Leopard Gecko Care Tips


What will I need for my Boa Constrictor?

  •  A bigger than 20-gallon tank is preferable per male, average size 6” to 10” with a max life span of 20 years.
  • Regular white light incandescent heat bulb to help provide a basking spot during the day. A red, blue, or purple heat bulb or ceramic heat emitter can provide supplemental heat at night.
  • Day time basking spot of 88°F with gradient thermal down to 75°F, the other side of the tank
  • Keep the nighttime temperature at 70℉
  • Keep the humidity level 30% – 40%
  • Avoid excessive moisture and high humidity
  • Sturdy branches and rocks in the cage and no sand substrate
  • Feed a variety of crickets, wax worms, and mealworms.
  • Provide vitamin D3 supplements with food

The Leopard Gecko is a popular beginner’s reptile because it’s easy to handle and requires minimal care compared to other lizards. They originate from Afghanistan, Pakistan, northwest India, and Iran.

During the day, they retreat to burrow and sheltered hiding spots, becoming active at dusk when the temperature is favorable.

Leopard geckos are usually nocturnal, ground-dwelling geckos are generally docile and easy to tame.

They do not have sticky toe pads like other geckos, so they do not climb walls. But unlike other geckos, they do have eyelids.

Leopard geckos are tail rattlers, similar to rattlesnakes. If you see your gecko rattle the tip of its tail rapidly, that means your leopard gecko is excited to eat or to mate.

Leopard geckos are opportunistic predators that eat a variety of prey items. Invertebrates are presumed to make up the majority of wild geckos’ diets. But in captivity, they will also eat small vertebrate prey if given the opportunity, including baby “pink” mice and even hatchling leopard geckos.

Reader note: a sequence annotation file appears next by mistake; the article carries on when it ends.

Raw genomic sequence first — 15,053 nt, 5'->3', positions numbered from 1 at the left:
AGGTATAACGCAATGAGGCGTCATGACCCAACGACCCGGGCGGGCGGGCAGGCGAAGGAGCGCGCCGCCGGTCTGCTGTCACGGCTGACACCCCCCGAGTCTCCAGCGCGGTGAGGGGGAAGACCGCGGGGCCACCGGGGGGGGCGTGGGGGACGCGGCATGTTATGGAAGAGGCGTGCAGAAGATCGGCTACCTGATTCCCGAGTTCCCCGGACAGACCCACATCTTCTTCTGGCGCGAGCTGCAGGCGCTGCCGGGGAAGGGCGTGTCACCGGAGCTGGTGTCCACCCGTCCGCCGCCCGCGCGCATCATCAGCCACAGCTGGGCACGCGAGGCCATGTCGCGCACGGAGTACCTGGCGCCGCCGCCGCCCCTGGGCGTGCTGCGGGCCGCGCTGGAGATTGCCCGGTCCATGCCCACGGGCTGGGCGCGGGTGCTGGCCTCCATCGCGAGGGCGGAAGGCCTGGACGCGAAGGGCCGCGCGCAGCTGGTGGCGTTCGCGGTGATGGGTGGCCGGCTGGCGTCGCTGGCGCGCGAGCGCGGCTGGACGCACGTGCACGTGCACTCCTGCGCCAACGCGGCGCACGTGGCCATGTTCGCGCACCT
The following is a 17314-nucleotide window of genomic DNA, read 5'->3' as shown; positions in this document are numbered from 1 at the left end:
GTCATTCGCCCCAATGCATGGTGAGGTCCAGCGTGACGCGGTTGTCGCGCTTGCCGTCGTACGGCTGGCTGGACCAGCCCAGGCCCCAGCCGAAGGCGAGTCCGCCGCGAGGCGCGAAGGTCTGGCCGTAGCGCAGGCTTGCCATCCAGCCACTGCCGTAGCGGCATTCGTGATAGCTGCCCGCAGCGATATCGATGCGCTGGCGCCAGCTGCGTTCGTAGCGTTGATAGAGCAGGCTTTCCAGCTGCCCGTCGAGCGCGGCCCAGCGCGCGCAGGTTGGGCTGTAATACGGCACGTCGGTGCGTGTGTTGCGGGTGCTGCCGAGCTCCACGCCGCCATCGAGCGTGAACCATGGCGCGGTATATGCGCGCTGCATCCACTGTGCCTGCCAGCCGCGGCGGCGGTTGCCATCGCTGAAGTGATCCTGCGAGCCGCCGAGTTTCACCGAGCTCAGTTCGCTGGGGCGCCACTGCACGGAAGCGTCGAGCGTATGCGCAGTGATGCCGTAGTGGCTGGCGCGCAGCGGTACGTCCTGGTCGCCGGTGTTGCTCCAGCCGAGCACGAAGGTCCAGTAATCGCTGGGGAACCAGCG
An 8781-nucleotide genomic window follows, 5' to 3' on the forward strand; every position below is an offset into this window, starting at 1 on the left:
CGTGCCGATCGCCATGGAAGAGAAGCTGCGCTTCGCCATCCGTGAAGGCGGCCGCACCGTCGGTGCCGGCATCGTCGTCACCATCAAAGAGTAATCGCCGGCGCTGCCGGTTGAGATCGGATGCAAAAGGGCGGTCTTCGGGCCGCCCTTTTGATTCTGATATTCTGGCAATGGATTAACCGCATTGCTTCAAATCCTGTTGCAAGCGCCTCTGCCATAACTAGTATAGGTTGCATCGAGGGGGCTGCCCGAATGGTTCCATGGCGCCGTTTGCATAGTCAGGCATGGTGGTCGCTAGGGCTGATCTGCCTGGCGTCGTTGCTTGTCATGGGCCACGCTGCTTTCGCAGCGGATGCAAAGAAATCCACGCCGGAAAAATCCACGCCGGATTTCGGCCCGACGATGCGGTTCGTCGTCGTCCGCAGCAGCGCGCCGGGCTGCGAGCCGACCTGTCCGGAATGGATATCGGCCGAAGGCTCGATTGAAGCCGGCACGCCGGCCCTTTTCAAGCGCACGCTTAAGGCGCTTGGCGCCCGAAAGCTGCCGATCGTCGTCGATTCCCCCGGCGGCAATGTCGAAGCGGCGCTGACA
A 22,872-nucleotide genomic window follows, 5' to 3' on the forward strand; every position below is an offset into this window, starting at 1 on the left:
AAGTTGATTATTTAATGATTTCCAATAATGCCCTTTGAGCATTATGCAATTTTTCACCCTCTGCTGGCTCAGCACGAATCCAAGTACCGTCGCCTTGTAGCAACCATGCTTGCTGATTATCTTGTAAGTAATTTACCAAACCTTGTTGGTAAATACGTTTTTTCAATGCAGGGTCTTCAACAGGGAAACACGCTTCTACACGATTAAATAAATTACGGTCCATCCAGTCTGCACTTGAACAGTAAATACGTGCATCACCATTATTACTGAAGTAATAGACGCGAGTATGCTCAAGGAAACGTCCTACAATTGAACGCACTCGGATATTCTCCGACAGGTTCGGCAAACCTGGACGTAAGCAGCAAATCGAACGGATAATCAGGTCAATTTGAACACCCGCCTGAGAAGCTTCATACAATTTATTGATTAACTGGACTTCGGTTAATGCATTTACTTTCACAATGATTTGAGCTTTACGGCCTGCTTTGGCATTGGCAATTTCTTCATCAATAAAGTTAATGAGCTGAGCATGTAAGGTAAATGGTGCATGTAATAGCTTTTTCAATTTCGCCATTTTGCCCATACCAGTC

Leopard geckos typically breed in the summer. Females can store sperm throughout their breeding season, and produce up to three clutches from one or two copulations.

Use the Herpville App to set reminders for feeding, watering, breeding and cleaning.


  • Reptile carpet is the best 
  • Gravel, wood chips, and walnut shells are not recommended, avoid sand as well.


Basking Spot Ambient Cool Side Night
Min 94°F 80°F 70°F 70°F
Max 97°F 85°F 77°F
  • Create a basking zone during daytime using incandescent light or ceramic heater
  • Use point and shoot thermometer to measure temperature regularly



  • A small amount of UVA and UVB light (2 percent to 7 percent) can keep leopard geckos healthy. 
  • In the summer, give them about 14 hours of “sun” per day. And, in winter, the lizard will need about 12 hours of light.



  • Cage Humidity 30 – 40%. When humidity falls too low, lizards will retain shed skin.



  • Sheds every 4 – 8 weeks
  • Put the lizard in warm water in a large container to help shed
  • Use moss as necessary


Feeding Schedule

  • Feed juvenile leopard geckos daily. Feed the adults every other day.
  • Offer insects to geckos just one or two at a time, and make sure they eat them on time.
  • Insects, including crickets, roaches, mealworms, superworms, hornworms, calciworms, and waxworms 
  • Offer food from a shallow dish or feeding tank
  • Provide vitamin D3 supplements 
  • Providing clean water regularly on a plate is non-negotiable.


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